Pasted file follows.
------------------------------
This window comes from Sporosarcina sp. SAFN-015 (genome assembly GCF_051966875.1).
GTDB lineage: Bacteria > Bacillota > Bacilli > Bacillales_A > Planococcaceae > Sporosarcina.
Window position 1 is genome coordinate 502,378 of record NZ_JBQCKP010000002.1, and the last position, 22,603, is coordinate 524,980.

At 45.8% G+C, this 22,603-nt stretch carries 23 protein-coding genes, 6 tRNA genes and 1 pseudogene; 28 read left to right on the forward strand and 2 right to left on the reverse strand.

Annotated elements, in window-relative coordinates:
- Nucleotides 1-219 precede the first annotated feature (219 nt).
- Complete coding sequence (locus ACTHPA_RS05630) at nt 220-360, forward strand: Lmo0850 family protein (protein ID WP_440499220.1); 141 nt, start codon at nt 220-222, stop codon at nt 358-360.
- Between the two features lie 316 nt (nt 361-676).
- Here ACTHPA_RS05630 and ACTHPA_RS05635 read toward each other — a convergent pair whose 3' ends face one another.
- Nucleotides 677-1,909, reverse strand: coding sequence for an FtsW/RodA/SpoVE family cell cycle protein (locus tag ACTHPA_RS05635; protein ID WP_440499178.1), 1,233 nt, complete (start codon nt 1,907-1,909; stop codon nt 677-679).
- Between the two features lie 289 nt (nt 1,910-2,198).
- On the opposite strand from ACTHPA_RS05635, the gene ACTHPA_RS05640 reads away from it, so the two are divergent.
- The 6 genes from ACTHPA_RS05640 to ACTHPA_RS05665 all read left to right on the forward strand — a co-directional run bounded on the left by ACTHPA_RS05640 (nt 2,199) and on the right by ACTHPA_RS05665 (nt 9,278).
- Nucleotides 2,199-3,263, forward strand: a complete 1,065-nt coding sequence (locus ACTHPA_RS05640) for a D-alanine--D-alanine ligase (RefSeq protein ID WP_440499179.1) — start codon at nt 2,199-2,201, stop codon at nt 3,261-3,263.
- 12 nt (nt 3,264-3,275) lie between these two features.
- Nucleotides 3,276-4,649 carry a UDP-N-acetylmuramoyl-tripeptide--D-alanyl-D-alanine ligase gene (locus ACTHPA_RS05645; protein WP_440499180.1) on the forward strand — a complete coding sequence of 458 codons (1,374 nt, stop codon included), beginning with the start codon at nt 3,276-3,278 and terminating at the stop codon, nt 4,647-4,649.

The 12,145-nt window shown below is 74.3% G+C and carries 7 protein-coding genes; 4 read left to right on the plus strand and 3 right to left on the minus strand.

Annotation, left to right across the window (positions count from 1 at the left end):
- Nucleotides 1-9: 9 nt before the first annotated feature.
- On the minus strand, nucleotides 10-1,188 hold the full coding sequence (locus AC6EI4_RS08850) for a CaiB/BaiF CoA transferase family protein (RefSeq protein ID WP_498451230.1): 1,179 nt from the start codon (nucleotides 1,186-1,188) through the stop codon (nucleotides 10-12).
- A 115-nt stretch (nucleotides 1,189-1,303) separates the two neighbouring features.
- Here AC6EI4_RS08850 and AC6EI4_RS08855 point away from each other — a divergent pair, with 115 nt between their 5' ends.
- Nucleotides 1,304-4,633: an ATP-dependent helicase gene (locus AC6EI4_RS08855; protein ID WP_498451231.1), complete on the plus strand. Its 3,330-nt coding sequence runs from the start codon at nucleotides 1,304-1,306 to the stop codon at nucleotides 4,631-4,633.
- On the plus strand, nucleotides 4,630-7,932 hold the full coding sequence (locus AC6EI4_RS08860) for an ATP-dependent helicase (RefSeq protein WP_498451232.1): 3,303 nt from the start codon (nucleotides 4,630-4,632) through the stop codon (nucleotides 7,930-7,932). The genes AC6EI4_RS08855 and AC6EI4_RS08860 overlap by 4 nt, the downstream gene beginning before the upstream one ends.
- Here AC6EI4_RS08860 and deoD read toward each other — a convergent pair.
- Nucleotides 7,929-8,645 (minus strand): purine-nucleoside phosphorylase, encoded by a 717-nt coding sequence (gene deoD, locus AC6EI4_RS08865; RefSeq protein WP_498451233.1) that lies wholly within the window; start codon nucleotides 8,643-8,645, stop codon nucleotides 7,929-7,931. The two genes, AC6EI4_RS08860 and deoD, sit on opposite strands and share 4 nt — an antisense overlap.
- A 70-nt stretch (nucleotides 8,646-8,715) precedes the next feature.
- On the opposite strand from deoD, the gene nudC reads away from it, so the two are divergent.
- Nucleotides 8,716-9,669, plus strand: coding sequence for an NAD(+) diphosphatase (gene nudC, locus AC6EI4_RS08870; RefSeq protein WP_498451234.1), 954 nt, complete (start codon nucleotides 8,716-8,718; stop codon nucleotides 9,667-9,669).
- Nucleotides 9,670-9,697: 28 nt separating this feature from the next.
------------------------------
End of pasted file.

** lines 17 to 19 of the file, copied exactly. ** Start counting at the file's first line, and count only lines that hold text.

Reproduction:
The 12,145-nt window shown below is 74.3% G+C and carries 7 protein-coding genes; 4 read left to right on the plus strand and 3 right to left on the minus strand.

Annotation, left to right across the window (positions count from 1 at the left end):
- Nucleotides 1-9: 9 nt before the first annotated feature.